lm_sensors is a set of hardware monitoring user space utilities. They are helpful for tracking temperature, fan, and voltage.
Before lm_sensors will work as intended, the currently running Linux kernel must have the proper modules available to or built-in to the binary in order to give lm_sensors the sensor-related data needed for correct operation. There is a chance these modules have been previously built as modules or are currently included the Kernel's binary (built-in). It is also possible the Kernel is lacking the modules or features. If something is missing then the user will have to take the actions necessary to correct the absence.
In any case a simple hardware detection should be performed using the sensors-detect tool to scan the hardware on the motherboard. Once the hardware has been determined the program will display the output on what is or is not included in the kernel configuration. This step will be performed after installation during the configuration section below.
Another option is to check the Supported Device List on the official website. It is possible to enable all drivers and let the sensors-detect program do the work.
I2C support is needed along with the following kernel options:
Device Drivers ---> -*- I2C support ---> <*> I2C device interface <*> Hardware Monitoring support ---> Select a driver, e.g.: [*] Intel Core/Core2/Atom temperature sensor (coretemp)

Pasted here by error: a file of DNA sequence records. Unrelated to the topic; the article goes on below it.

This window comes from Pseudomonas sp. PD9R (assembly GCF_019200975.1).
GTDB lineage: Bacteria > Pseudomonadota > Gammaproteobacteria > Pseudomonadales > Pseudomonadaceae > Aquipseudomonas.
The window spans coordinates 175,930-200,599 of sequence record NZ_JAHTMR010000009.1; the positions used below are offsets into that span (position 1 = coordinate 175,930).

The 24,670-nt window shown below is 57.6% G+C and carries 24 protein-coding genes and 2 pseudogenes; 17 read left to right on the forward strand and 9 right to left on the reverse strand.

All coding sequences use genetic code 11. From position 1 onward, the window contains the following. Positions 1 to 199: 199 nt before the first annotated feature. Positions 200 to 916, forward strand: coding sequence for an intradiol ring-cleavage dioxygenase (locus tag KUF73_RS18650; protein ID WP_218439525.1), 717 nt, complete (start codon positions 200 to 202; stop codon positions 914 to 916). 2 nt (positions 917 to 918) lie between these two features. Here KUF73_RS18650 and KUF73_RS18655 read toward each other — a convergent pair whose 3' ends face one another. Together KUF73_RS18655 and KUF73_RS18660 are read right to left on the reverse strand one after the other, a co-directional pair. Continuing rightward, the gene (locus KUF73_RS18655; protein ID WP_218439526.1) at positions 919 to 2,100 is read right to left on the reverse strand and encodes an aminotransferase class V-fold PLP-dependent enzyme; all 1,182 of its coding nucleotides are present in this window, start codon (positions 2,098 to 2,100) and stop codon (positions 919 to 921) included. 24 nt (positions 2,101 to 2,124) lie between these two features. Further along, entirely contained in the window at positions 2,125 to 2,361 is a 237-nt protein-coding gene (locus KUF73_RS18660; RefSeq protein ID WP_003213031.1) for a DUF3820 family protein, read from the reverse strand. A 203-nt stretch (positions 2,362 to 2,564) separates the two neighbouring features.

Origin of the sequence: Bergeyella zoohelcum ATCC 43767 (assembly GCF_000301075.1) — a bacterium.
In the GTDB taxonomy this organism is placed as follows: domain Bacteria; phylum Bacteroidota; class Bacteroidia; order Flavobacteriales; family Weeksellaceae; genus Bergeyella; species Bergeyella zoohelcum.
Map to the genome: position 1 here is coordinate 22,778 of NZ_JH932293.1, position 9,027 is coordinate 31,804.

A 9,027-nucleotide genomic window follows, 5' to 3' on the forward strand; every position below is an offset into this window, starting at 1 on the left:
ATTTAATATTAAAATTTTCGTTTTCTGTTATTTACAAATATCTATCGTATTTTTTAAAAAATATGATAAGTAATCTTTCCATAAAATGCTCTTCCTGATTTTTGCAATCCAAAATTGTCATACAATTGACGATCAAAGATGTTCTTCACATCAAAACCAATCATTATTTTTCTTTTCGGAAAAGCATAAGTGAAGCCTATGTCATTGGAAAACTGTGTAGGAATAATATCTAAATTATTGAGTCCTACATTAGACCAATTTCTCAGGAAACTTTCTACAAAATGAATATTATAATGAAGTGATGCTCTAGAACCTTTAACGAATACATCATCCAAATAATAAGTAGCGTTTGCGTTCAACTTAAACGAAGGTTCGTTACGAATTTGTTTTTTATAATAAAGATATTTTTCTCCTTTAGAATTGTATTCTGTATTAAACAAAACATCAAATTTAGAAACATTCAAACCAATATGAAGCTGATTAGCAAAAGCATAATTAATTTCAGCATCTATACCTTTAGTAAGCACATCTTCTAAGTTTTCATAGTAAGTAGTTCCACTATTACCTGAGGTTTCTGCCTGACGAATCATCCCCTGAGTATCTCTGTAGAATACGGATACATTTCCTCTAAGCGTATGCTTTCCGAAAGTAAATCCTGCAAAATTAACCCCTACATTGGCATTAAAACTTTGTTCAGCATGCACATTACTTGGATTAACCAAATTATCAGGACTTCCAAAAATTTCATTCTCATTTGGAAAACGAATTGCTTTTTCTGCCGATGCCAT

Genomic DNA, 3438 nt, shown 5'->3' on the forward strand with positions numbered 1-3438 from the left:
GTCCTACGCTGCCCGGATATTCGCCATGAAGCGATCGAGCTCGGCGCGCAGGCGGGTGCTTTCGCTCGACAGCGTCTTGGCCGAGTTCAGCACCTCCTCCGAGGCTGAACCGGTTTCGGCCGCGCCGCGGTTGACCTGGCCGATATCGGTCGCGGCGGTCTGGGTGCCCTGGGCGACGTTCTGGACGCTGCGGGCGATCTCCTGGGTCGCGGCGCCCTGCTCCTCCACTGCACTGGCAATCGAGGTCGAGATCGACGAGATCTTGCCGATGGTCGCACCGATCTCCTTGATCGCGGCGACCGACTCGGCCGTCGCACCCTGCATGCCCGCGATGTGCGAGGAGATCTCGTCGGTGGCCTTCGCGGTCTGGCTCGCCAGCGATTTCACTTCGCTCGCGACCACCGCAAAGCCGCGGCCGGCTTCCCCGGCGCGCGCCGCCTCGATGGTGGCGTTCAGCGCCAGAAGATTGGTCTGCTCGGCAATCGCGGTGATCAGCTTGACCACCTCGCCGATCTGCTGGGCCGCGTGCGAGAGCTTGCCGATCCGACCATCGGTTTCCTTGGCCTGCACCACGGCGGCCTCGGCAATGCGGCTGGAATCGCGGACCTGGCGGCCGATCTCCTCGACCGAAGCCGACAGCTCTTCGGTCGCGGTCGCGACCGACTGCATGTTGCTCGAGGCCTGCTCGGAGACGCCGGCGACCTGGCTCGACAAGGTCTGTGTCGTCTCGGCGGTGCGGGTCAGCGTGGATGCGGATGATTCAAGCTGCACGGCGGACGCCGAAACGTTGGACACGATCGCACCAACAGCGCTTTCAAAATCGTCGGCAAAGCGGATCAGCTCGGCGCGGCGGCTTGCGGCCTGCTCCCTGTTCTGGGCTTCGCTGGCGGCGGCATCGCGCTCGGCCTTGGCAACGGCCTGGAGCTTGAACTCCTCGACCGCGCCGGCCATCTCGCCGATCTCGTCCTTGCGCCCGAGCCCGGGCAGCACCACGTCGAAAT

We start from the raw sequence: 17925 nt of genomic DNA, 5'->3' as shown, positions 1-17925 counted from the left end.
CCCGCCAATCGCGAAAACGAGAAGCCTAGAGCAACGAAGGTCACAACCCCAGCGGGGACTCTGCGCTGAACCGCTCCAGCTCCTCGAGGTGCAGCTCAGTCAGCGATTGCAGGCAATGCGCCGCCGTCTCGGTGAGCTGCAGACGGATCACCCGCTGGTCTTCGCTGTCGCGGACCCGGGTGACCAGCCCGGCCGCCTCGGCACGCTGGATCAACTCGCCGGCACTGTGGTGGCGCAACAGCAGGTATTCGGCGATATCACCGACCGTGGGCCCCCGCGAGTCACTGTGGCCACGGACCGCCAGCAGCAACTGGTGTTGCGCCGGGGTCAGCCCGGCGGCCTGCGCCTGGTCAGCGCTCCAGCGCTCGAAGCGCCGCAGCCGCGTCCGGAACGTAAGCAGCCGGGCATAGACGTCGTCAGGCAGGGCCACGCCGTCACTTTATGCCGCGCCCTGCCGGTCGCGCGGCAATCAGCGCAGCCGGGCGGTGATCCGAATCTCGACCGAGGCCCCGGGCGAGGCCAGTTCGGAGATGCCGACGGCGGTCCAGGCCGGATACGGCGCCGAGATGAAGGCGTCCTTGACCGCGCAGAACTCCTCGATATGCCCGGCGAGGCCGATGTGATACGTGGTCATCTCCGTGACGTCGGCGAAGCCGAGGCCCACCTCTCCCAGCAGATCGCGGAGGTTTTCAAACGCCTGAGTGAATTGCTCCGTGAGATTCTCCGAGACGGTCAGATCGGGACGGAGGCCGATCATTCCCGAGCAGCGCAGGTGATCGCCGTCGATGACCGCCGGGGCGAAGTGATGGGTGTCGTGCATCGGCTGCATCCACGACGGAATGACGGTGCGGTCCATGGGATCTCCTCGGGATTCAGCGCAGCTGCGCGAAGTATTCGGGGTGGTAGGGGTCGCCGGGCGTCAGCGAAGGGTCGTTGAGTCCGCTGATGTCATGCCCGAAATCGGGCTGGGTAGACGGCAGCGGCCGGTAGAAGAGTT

Portage knows the global USE flag
lm_sensors for enabling support for lm_sensors in other packages. Enabling this USE flag will pull in sys-apps/lm_sensors automatically once an emerge --changed-use is ran:
Local USE flags include:
|USE flag (what is that?)||Default||Recommended||Description|
||No||Enable sensord - a daemon that can be used to periodically log sensor readings from hardware health-monitoring chips|
||No||Build static versions of dynamic libraries as well|
Presuming the global USE flag was set in /etc/portage/make.conf as suggested above update the system so the changes take effect:
emerge --ask --changed-use --deep @world
If all drivers were built into the kernel, skip to the next section and proceed with testing. Otherwise configure the modules as needed.
Be aware using sensors-detect to probe the hardware in the system may result in a frozen system. Take some special caution by reading the official documentation before running lm_sensors on IBM Thinkpads.
The sensors-detect (/usr/sbin/sensors-detect) tool can be used to find available sensors and associated kernel modules:
Follow the instructions and answer the last question, whether /etc/conf.d/lm_sensors should be generated or overwritten by entering
yes to the series of detection questions.
To start lm_sensors on system boot add it the default runlevel:
rc-update add lm_sensors default
Start lm_sensors now by running:
Now test if everything works:
coretemp-isa-0000 Adapter: ISA adapter Core 0: +48.0°C (high = +100.0°C, crit = +100.0°C) Core 1: +48.0°C (high = +100.0°C, crit = +100.0°C)
See the lm_sensors FAQ.